The new signatories include BDO LLP, JM Finn, LV= General Insurance, the Pensions and Lifetime Savings Association (PLSA), Society Generale, Willis Owen and IRESS.
They join a growing list of firms who have signed up to the commitment to do more to narrow the gender gap and help more women succeed in financial services, particularly at senior level.
Two Chartered Financial Planning firms joined earlier in the year: London-based Mazars Financial Planning and Cameron and Company Financial Planning in Worcester.
Sesame Bankhall has also signed up along with The Financial Compensation Services Scheme, Hargreaves Lansdown, Goldman Sachs, UBS, and Visa. Brown Shipley, Investec, Brewin Dolphin, and Sainsbury’s Bank are also members.
Source: HM Treasury
The number of firms supporting the Women in Finance Charter is up by over 100 in the past year covering the best part of 1m financial services employees.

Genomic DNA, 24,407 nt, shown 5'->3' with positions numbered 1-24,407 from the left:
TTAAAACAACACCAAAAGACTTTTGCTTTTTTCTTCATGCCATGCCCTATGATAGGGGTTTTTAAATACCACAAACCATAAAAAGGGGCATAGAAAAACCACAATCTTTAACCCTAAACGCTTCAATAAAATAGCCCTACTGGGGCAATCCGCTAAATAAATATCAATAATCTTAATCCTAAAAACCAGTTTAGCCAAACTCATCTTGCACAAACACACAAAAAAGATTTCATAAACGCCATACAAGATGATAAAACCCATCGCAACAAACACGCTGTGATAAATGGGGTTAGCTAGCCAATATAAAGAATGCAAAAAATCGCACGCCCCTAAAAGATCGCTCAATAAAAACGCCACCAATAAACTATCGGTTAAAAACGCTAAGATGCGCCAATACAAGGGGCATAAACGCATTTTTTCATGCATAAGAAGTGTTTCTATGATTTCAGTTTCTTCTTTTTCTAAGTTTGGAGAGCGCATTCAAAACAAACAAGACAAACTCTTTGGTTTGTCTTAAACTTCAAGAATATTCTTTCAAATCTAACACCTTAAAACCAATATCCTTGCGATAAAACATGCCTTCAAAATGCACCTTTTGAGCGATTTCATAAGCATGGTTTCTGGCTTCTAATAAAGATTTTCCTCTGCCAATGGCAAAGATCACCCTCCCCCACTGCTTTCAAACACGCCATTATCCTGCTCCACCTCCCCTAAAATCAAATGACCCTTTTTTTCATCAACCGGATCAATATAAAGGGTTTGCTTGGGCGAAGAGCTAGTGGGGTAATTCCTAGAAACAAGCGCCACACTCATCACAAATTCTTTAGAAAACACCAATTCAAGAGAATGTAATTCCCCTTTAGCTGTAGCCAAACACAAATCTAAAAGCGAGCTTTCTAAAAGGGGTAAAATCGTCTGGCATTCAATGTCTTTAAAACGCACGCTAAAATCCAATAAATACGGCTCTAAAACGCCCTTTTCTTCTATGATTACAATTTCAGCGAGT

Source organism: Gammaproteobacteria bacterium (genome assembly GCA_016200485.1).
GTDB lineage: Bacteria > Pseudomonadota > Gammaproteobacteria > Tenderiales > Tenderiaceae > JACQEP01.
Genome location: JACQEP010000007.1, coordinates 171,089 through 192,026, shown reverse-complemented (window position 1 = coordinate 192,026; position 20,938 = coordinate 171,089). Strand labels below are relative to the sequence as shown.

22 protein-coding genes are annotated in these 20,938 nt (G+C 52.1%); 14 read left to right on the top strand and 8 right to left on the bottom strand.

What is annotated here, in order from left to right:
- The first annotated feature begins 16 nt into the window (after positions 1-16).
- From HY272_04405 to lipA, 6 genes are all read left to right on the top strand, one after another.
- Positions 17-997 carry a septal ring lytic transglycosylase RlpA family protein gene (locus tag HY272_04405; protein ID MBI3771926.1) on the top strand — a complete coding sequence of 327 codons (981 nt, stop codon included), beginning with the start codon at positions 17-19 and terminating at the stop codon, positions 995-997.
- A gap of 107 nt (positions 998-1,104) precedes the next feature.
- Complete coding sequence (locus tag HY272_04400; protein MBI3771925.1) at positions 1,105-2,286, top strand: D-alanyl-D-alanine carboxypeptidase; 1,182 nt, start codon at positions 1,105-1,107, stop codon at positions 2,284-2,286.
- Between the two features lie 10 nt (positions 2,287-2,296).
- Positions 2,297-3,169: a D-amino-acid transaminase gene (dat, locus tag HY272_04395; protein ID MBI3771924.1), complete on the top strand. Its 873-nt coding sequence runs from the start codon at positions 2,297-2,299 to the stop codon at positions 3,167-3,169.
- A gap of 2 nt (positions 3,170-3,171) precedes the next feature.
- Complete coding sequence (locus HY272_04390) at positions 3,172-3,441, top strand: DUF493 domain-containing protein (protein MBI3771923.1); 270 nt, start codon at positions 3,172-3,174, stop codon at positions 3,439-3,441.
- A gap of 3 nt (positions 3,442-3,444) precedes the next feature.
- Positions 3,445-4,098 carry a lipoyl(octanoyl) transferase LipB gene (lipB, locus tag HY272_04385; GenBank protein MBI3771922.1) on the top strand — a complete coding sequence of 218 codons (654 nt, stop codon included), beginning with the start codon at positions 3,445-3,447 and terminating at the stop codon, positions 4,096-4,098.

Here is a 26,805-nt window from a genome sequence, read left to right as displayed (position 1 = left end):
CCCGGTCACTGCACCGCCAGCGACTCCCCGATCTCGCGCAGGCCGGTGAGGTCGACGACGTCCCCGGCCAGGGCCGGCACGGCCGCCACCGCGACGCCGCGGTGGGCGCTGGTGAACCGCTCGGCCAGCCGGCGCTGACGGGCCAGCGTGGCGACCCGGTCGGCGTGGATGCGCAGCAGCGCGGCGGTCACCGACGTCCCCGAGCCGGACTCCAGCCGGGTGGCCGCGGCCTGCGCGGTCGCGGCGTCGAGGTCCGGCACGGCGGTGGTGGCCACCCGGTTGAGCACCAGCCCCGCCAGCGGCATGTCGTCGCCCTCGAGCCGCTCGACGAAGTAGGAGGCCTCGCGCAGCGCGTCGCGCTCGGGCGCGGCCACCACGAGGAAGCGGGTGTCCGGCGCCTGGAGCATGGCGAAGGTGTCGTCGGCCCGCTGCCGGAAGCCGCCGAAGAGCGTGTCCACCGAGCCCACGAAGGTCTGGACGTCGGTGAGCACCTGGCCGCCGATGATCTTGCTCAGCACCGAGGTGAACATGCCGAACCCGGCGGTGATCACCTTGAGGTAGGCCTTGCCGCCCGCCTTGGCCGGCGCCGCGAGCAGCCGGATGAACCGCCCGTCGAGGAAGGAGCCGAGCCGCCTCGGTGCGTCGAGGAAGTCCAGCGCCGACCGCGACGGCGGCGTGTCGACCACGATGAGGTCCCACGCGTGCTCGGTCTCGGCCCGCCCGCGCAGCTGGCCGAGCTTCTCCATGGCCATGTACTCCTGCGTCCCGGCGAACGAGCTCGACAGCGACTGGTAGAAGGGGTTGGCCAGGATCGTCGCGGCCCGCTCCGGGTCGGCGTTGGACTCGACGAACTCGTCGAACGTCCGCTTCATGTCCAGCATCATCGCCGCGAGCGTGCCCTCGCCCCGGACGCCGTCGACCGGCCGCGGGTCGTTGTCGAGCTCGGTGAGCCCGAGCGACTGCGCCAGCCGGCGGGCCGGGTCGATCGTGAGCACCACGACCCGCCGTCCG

The initiative began in summer 2015 when the Government asked Jayne-Anne Gadhia, CEO of Virgin Money, to lead a review into the representation of women in senior managerial roles in financial services.
Her report 'Empowering Productivity: Harnessing the talents of women in financial services' was published in March 2016.
The review found that in 2015, women made up only 14% of executive committees in the financial services sector.
In response to the recommendations in the review, the Treasury launched the Women in Finance Charter.
Firms supporting the charter include Financial Planning firms, fund managers, global banks, credit unions, insurance companies and fintech start-ups.
Firms have to pledge to work for a "gender balance" at all levels and particularly aim to improve the representation of women at senior level.
Firms have to publicly report on progress against internal targets. They are required to have one member of the senior executive team who is responsible and accountable for gender diversity and inclusion among other targets.